It’s entirely possible there’s a perfectly innocent explanation for all of this smoke, one that doesn’t involve any actual fire, but instead of getting the information that would prove that to be the case, we’re getting stonewalling. Mr. Trump was fond of the notion that Mr. Obama could dispel the notion that he was born outside of the United States, an idea already contradicted by real evidence, by showing us his papers. To my knowledge, that had never been demanded of a president prior to Mr. Obama, but Mr. Trump was insistent. Now Mr. Trump faces a situation where he could easily dispel at least some of the suppositions about his relationships with the Russian government by simply following the decades-old custom of releasing his tax returns, but he steadfastly refuses, often citing an audit that the IRS says doesn’t prevent him from doing so. He could put at least a big part of this to bed, but he refuses to do so, and his party is offering him steadfast support.

In the meantime, as all of this continues to swirl and spin out day after day, our allies have expressed serious misgivings about the commitment of the United States to the partnerships that have ensured our mutual security for decades. A Russian intelligence trawler was sighted close off the east coast. Russian fighters buzzed a US warship in the Black Sea. Immediately following Mr. Trump’s inauguration, Russia stepped up operations in Ukraine after a long period of relative inactivity. Russian forces may have bombed US-backed rebels in Syria recently.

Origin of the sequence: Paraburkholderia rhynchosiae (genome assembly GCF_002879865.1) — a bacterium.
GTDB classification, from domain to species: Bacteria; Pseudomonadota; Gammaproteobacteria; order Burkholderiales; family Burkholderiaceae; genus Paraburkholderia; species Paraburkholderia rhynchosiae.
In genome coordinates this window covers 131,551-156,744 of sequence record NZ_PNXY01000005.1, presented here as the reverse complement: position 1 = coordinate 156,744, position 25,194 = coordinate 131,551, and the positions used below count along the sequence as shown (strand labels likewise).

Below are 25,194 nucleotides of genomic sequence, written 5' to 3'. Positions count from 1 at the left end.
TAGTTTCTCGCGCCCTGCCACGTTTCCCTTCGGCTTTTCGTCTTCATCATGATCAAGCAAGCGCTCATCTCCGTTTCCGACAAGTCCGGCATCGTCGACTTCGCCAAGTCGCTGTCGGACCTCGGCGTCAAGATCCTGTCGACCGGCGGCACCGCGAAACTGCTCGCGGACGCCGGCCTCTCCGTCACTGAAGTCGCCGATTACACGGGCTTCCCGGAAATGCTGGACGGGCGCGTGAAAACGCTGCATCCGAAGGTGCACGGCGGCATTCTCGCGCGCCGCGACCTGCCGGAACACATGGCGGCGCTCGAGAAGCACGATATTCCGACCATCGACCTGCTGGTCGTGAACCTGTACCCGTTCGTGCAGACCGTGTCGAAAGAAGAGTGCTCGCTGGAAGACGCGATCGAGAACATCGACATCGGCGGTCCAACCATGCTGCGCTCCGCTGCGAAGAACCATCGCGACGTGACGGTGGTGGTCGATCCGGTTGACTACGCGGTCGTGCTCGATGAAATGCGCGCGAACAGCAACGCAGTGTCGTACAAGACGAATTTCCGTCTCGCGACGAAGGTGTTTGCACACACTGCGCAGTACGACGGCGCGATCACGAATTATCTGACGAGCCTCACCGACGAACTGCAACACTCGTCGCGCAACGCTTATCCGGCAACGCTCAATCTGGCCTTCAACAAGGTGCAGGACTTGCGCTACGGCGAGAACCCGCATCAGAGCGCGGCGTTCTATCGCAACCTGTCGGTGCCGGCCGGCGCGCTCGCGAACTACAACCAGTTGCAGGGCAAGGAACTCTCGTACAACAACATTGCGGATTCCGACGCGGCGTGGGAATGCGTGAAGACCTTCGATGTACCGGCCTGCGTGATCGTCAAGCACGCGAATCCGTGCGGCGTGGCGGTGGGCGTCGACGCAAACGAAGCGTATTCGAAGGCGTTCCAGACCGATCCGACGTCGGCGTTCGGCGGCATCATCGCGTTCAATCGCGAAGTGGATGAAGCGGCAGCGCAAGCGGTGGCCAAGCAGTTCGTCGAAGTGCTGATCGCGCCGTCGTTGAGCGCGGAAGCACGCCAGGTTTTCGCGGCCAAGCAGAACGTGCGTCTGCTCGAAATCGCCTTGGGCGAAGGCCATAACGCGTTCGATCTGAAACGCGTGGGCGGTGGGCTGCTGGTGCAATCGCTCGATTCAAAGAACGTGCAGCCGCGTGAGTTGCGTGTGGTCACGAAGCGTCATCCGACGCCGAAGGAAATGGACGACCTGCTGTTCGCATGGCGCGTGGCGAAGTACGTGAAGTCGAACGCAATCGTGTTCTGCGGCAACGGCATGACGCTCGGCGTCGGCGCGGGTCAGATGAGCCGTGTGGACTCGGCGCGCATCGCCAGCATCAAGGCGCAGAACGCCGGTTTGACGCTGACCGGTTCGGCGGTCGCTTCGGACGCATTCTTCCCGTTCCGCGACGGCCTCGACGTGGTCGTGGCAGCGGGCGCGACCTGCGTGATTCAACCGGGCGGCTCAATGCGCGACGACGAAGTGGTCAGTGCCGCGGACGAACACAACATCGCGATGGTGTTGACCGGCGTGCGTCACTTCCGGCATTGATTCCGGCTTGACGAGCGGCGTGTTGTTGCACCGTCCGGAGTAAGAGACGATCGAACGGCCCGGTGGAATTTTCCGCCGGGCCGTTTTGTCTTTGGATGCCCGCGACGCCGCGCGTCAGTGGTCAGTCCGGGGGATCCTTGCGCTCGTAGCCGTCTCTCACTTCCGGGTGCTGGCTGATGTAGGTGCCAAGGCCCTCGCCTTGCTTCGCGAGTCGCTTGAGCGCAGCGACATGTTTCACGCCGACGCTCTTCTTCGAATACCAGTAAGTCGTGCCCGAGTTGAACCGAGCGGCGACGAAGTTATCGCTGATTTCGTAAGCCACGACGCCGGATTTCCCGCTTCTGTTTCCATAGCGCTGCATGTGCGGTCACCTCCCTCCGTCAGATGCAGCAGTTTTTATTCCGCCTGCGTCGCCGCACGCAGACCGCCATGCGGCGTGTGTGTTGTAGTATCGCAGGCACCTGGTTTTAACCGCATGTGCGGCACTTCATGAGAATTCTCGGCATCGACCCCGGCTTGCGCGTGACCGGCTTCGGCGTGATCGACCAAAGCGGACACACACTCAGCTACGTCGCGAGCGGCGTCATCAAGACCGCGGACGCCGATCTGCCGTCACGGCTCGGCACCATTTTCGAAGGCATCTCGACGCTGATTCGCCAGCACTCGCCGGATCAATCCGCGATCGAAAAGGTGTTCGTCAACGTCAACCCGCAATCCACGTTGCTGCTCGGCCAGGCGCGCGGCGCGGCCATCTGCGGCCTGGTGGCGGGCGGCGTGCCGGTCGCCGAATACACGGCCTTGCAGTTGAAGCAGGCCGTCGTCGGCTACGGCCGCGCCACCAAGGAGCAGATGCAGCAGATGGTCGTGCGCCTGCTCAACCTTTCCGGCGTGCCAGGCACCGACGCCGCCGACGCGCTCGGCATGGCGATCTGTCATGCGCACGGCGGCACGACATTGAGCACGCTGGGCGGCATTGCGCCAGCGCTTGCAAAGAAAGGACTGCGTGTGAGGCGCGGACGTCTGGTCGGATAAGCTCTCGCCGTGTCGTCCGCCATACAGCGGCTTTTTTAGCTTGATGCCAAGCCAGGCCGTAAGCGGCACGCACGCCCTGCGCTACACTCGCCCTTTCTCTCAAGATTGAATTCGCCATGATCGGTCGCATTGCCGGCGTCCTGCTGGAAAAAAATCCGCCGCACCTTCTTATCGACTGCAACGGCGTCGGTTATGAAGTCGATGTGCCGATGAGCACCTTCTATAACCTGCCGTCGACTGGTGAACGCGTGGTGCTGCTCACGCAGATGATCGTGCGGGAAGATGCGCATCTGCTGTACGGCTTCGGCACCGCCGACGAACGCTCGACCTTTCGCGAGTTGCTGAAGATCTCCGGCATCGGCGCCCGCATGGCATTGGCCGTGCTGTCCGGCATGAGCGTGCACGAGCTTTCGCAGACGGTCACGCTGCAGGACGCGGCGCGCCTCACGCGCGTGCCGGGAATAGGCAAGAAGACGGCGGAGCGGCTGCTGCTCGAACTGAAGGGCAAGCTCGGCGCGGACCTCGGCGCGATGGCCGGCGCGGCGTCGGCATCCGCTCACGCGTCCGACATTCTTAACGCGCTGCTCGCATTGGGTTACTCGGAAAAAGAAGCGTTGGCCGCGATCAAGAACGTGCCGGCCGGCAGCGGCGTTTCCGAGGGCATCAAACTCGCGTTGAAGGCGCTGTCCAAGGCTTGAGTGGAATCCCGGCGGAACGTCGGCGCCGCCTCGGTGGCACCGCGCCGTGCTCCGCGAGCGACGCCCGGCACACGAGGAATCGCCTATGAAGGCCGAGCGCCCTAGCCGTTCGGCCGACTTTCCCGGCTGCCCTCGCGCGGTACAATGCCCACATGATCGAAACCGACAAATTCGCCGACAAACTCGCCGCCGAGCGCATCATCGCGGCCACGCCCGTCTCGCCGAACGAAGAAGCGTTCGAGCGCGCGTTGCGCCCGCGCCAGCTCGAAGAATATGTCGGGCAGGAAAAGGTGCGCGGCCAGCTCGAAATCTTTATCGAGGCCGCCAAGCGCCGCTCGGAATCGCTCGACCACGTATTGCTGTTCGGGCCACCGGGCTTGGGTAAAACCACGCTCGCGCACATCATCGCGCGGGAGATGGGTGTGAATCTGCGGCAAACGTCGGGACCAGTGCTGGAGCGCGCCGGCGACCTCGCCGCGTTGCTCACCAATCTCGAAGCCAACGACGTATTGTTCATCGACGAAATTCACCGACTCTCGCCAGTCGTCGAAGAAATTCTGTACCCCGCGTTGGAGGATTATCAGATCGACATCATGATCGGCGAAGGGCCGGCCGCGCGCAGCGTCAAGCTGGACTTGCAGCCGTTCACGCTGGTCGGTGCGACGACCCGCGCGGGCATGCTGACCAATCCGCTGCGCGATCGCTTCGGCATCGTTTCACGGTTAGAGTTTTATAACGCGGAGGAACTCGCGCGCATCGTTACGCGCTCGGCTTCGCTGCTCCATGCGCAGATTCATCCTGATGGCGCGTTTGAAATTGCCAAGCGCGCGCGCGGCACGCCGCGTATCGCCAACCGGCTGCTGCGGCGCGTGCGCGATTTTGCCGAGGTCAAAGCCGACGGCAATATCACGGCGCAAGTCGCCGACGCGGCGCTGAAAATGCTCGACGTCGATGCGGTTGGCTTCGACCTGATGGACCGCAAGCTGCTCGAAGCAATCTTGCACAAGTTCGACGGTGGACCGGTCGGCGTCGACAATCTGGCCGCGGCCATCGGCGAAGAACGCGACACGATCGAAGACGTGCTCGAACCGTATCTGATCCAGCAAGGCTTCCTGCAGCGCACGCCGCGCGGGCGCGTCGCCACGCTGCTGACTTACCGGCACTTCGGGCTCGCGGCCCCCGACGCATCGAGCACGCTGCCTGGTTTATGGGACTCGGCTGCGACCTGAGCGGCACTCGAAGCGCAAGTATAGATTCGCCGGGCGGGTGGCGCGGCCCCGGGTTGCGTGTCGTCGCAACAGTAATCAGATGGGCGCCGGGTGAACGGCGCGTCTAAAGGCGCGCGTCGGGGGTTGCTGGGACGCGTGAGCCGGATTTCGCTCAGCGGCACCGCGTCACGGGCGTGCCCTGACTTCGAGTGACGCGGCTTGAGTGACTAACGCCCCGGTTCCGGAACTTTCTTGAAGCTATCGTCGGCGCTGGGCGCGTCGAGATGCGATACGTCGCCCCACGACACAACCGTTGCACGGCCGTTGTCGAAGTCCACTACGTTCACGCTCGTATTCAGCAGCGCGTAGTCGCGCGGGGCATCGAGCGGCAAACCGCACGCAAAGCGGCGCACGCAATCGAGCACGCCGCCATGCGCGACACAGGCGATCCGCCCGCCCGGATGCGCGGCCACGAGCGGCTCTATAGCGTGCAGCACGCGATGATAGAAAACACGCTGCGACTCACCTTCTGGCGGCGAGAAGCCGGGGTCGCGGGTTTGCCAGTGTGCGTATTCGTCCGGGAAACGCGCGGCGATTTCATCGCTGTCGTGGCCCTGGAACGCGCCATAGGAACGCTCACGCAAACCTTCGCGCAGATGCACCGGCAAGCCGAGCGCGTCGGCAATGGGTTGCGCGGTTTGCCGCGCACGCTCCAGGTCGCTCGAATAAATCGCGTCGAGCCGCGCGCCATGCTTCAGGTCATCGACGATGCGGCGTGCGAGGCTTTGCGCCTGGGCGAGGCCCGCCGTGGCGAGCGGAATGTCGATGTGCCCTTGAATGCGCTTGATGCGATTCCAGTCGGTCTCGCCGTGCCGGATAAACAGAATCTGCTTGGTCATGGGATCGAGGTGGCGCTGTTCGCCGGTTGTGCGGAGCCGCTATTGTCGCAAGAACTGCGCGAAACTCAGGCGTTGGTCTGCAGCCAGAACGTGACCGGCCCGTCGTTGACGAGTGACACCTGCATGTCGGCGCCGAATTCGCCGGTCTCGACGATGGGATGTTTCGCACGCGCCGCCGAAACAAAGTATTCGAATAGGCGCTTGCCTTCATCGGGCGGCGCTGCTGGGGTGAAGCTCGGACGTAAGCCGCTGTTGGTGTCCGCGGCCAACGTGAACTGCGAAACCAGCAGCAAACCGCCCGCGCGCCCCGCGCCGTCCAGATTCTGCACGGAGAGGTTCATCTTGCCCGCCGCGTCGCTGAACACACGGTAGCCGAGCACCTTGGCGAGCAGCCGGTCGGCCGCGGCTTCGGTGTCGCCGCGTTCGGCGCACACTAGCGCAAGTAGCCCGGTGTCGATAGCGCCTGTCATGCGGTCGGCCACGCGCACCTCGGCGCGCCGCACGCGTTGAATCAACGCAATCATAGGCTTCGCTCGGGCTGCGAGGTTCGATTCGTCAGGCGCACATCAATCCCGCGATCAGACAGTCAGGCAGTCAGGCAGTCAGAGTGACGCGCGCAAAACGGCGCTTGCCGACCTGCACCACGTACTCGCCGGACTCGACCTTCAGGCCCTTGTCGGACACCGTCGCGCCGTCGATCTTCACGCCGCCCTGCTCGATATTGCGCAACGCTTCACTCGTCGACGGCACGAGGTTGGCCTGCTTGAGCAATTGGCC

All of these seemed designed to provoke a response as a way of gauging the new administration’s resolve, which is probably normal after any major transition of power, but here’s the thing – any response from the Trump administration is now going to be read in terms of the possibility that he’s compromised. If he eases sanctions as he has indicated he may be in favor of doing, he appears to be a Russian stooge. If he proposes a strong response, it looks like he’s trying to counter the idea that he’s a Russian stooge. He cannot react without considering the political fallout, which is true for any president, but is turned up to 11 (or quite a bit more) in this case. So far, the response seems to be leaving everything the same, which sends a message to the Russians – even if the administration isn’t in their pocket, it’s not in a position to do anything about their aggressive moves.